As a film, I was struck by how much the film has to offer on a technical level. The editing that is done on the movie to bring each of the different storylines to the fore is really sharp, and helps give the movie a lot of its edge. In juggling such disparate storylines, it would be easy to get lost in the transition from one to the next. But between the editing, and strong direction from Steven Daldry, the perspective is always very clear, and lets you really focus on each of the characters and their role in the story.

And the characters are very complex and deeply drawn. Streep is an actress who I was never overly fond of for most of her career. But her turns here and in Adaptation gave me a much deeper appreciation for her as an actress. She seems a lot more human here, more real than in anything else I've seen her in.

Moore has always been an actress I liked and respected for doing some very challenging and unconventional roles. Boogie Nights, the film I first became aware of her in, has been running on cable quite a bit lately, and I'm always struck by how sad I find her character in that movie. There's an equal measure of sadness in this turn as well, but the motivations behind it are very different. When her dilemma came to the fore of her story, I really appreciated how it turned her whole world on its ear, making it seem less like an ideal or dream, and more like a perverse sort of nightmare. Laura is easily the character I most sympathized and identified with.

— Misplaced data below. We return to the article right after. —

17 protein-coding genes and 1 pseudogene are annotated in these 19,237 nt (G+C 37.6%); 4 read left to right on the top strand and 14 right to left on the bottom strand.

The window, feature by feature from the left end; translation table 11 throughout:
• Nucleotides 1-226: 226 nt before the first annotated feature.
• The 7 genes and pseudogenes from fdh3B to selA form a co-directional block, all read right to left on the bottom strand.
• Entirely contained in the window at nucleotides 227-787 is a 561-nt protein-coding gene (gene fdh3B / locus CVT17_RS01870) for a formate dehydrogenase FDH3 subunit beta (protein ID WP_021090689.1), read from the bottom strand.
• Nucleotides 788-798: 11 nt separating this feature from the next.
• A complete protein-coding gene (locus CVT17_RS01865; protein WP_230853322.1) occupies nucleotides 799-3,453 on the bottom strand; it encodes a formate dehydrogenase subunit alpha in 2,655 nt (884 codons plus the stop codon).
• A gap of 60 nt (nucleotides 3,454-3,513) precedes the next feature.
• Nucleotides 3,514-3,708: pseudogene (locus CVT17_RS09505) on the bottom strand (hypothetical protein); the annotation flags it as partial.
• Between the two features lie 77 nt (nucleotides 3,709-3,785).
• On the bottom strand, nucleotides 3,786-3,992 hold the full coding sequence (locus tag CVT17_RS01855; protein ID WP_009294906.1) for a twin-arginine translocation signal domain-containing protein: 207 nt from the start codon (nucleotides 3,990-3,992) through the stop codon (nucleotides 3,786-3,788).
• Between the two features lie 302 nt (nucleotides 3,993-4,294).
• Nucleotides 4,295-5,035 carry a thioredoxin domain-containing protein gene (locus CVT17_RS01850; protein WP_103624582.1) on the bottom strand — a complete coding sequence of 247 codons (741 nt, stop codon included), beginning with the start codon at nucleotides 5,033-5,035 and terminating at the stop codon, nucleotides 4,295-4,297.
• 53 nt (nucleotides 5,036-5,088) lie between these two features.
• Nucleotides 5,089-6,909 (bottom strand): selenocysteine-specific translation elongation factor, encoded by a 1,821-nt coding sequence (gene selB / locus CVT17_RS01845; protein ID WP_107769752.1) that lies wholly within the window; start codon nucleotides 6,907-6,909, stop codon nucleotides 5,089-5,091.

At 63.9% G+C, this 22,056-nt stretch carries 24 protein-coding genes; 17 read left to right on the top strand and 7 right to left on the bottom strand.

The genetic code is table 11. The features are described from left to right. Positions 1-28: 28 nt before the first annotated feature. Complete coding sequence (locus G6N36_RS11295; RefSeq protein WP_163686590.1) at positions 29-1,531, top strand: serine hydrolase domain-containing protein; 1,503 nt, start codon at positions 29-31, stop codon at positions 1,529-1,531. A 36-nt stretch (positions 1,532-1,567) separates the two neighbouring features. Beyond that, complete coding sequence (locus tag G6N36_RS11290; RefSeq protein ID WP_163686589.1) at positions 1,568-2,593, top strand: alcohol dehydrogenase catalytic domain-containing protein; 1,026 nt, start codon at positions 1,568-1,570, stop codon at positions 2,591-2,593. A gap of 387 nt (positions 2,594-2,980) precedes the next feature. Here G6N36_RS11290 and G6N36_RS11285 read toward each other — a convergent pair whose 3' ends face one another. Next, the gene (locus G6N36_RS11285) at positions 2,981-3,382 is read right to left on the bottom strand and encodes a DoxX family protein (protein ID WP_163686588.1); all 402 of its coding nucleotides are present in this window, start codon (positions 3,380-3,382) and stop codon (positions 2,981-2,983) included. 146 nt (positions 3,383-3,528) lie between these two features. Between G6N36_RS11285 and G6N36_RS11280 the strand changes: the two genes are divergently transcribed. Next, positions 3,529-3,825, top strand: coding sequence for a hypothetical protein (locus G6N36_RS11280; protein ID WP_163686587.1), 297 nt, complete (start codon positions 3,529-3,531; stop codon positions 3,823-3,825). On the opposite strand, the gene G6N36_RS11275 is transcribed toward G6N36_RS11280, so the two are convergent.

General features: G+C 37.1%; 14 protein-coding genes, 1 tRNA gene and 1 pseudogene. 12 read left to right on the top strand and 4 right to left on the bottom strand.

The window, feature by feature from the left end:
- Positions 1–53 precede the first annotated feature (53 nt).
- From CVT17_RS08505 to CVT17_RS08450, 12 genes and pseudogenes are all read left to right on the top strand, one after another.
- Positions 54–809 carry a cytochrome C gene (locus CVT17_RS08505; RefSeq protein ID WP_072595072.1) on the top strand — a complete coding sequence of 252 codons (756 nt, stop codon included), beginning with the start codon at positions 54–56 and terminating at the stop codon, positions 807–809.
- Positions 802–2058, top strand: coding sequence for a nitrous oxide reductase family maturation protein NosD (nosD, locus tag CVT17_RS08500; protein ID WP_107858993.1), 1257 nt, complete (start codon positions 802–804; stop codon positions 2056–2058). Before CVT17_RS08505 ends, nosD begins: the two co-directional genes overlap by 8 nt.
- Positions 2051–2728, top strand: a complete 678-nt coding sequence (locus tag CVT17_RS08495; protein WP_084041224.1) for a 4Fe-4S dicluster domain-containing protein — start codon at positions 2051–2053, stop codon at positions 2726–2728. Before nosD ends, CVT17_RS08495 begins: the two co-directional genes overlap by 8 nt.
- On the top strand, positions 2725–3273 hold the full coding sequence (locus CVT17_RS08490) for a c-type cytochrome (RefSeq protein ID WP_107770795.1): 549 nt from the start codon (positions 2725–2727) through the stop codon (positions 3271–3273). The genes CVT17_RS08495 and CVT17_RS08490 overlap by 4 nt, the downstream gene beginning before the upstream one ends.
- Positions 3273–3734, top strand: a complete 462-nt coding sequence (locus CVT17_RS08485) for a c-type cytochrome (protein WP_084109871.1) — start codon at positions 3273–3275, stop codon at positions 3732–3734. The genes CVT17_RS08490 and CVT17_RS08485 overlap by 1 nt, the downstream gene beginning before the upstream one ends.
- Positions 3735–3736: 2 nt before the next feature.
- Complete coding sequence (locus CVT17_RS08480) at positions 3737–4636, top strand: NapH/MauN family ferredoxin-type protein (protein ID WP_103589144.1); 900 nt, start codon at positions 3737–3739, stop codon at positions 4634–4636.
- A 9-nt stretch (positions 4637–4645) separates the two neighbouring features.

But the runaway performance of the movie goes to Kidman. Nicole Kidman has always been an exceptional actress to watch work, even when the material wasn't quite up to her level of performance. In this movie, she elevates her game another notch. All the fixation on the makeup and how she "uglied" herself for the role really very much misses the point of her turn. More than anything, Kidman's Woolf represented for me a woman very much trying to regain some kind of control over her own destiny, and maintain whatever dignity she has left in her life. There's a particularly impassioned exchange between Woolf and her husband Leonard at a train station:

Virginia Woolf : I'm dying in this town.
Leonard Woolf : If you were thinking clearly, Virginia, you would recall it was London that brought you low.
Virginia Woolf : If I were thinking clearly? If I were thinking clearly?